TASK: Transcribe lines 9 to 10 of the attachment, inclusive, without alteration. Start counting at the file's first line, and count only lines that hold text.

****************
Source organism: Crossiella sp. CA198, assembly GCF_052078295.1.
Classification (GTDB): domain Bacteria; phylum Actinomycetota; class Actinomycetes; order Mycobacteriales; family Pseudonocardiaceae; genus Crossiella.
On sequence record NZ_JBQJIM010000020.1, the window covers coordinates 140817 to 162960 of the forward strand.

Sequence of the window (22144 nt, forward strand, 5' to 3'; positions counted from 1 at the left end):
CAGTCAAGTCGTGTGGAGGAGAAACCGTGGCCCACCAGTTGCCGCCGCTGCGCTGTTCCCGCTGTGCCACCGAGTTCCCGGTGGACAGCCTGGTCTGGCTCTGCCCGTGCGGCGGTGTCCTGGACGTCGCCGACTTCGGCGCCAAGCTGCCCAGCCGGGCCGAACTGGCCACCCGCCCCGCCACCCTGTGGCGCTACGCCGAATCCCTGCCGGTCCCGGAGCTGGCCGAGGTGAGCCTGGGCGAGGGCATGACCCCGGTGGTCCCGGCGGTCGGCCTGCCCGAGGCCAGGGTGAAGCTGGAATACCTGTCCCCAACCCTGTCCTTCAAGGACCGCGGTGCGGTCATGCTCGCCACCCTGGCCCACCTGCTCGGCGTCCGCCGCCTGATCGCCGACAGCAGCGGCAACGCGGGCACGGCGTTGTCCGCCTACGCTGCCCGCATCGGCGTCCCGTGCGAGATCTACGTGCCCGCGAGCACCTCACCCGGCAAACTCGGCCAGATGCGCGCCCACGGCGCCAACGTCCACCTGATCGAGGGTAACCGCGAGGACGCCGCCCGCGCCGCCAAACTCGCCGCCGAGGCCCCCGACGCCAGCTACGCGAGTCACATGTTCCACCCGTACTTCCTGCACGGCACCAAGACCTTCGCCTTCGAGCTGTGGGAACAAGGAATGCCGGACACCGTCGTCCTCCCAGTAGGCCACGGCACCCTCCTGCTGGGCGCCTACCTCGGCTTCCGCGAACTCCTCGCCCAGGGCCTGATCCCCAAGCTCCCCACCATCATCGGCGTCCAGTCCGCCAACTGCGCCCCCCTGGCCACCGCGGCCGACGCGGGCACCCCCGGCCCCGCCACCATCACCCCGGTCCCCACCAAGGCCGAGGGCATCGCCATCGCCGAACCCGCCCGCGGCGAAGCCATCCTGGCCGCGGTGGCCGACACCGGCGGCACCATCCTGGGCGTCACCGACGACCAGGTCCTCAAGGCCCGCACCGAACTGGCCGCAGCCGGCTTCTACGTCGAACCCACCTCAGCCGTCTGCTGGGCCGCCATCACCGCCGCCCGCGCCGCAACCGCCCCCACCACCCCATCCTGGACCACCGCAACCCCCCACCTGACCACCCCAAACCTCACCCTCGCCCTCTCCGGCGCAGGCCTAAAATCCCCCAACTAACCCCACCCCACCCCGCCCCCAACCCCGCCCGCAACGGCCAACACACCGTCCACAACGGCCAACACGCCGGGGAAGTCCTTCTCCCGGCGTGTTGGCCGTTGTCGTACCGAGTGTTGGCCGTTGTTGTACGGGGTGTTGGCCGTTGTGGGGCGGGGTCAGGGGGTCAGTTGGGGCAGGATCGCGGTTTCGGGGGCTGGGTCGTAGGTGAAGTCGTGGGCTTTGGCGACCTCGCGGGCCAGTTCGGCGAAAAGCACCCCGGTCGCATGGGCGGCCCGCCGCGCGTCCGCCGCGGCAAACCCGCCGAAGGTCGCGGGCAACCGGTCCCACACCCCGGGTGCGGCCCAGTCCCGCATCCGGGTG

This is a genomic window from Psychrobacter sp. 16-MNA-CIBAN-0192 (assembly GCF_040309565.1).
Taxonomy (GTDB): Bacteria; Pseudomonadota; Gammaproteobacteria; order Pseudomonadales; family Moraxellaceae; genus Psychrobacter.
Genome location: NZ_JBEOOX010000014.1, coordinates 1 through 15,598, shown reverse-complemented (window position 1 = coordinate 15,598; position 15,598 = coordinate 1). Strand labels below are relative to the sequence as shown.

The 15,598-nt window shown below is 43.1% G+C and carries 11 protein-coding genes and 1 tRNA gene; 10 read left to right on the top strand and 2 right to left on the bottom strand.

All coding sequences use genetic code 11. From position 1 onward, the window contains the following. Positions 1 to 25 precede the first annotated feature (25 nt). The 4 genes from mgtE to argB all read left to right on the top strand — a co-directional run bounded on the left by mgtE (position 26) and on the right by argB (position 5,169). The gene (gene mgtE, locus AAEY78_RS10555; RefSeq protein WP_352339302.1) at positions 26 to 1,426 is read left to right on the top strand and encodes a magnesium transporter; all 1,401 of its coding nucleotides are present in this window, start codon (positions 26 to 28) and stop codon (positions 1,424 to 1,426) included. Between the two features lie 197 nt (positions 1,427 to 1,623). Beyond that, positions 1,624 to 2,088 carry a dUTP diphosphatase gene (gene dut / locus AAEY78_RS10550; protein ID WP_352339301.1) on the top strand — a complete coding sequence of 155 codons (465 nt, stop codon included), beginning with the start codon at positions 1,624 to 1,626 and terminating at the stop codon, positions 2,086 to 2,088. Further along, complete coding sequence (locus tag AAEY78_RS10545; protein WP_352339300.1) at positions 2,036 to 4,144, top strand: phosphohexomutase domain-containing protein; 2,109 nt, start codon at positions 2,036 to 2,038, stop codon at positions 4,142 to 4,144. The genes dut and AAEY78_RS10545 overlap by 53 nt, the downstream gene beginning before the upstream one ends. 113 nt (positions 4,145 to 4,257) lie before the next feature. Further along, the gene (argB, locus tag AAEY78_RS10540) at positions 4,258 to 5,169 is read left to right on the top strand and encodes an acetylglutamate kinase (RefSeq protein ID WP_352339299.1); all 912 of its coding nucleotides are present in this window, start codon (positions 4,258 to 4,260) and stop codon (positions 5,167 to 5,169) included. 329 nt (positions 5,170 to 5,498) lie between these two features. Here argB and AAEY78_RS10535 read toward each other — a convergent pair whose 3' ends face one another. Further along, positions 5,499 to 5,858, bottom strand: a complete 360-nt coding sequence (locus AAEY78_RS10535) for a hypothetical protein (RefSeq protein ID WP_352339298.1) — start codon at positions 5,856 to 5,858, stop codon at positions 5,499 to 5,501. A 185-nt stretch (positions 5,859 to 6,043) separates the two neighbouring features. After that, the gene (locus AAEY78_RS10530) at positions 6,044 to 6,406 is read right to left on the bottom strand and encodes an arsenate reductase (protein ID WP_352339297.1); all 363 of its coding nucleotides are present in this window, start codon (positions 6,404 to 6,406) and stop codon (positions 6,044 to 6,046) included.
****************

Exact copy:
The 15,598-nt window shown below is 43.1% G+C and carries 11 protein-coding genes and 1 tRNA gene; 10 read left to right on the top strand and 2 right to left on the bottom strand.

All coding sequences use genetic code 11. From position 1 onward, the window contains the following. Positions 1 to 25 precede the first annotated feature (25 nt). The 4 genes from mgtE to argB all read left to right on the top strand — a co-directional run bounded on the left by mgtE (position 26) and on the right by argB (position 5,169). The gene (gene mgtE, locus AAEY78_RS10555; RefSeq protein WP_352339302.1) at positions 26 to 1,426 is read left to right on the top strand and encodes a magnesium transporter; all 1,401 of its coding nucleotides are present in this window, start codon (positions 26 to 28) and stop codon (positions 1,424 to 1,426) included. Between the two features lie 197 nt (positions 1,427 to 1,623). Beyond that, positions 1,624 to 2,088 carry a dUTP diphosphatase gene (gene dut / locus AAEY78_RS10550; protein ID WP_352339301.1) on the top strand — a complete coding sequence of 155 codons (465 nt, stop codon included), beginning with the start codon at positions 1,624 to 1,626 and terminating at the stop codon, positions 2,086 to 2,088. Further along, complete coding sequence (locus tag AAEY78_RS10545; protein WP_352339300.1) at positions 2,036 to 4,144, top strand: phosphohexomutase domain-containing protein; 2,109 nt, start codon at positions 2,036 to 2,038, stop codon at positions 4,142 to 4,144. The genes dut and AAEY78_RS10545 overlap by 53 nt, the downstream gene beginning before the upstream one ends. 113 nt (positions 4,145 to 4,257) lie before the next feature. Further along, the gene (argB, locus tag AAEY78_RS10540) at positions 4,258 to 5,169 is read left to right on the top strand and encodes an acetylglutamate kinase (RefSeq protein ID WP_352339299.1); all 912 of its coding nucleotides are present in this window, start codon (positions 4,258 to 4,260) and stop codon (positions 5,167 to 5,169) included. 329 nt (positions 5,170 to 5,498) lie between these two features. Here argB and AAEY78_RS10535 read toward each other — a convergent pair whose 3' ends face one another. Further along, positions 5,499 to 5,858, bottom strand: a complete 360-nt coding sequence (locus AAEY78_RS10535) for a hypothetical protein (RefSeq protein ID WP_352339298.1) — start codon at positions 5,856 to 5,858, stop codon at positions 5,499 to 5,501. A 185-nt stretch (positions 5,859 to 6,043) separates the two neighbouring features. After that, the gene (locus AAEY78_RS10530) at positions 6,044 to 6,406 is read right to left on the bottom strand and encodes an arsenate reductase (protein ID WP_352339297.1); all 363 of its coding nucleotides are present in this window, start codon (positions 6,404 to 6,406) and stop codon (positions 6,044 to 6,046) included.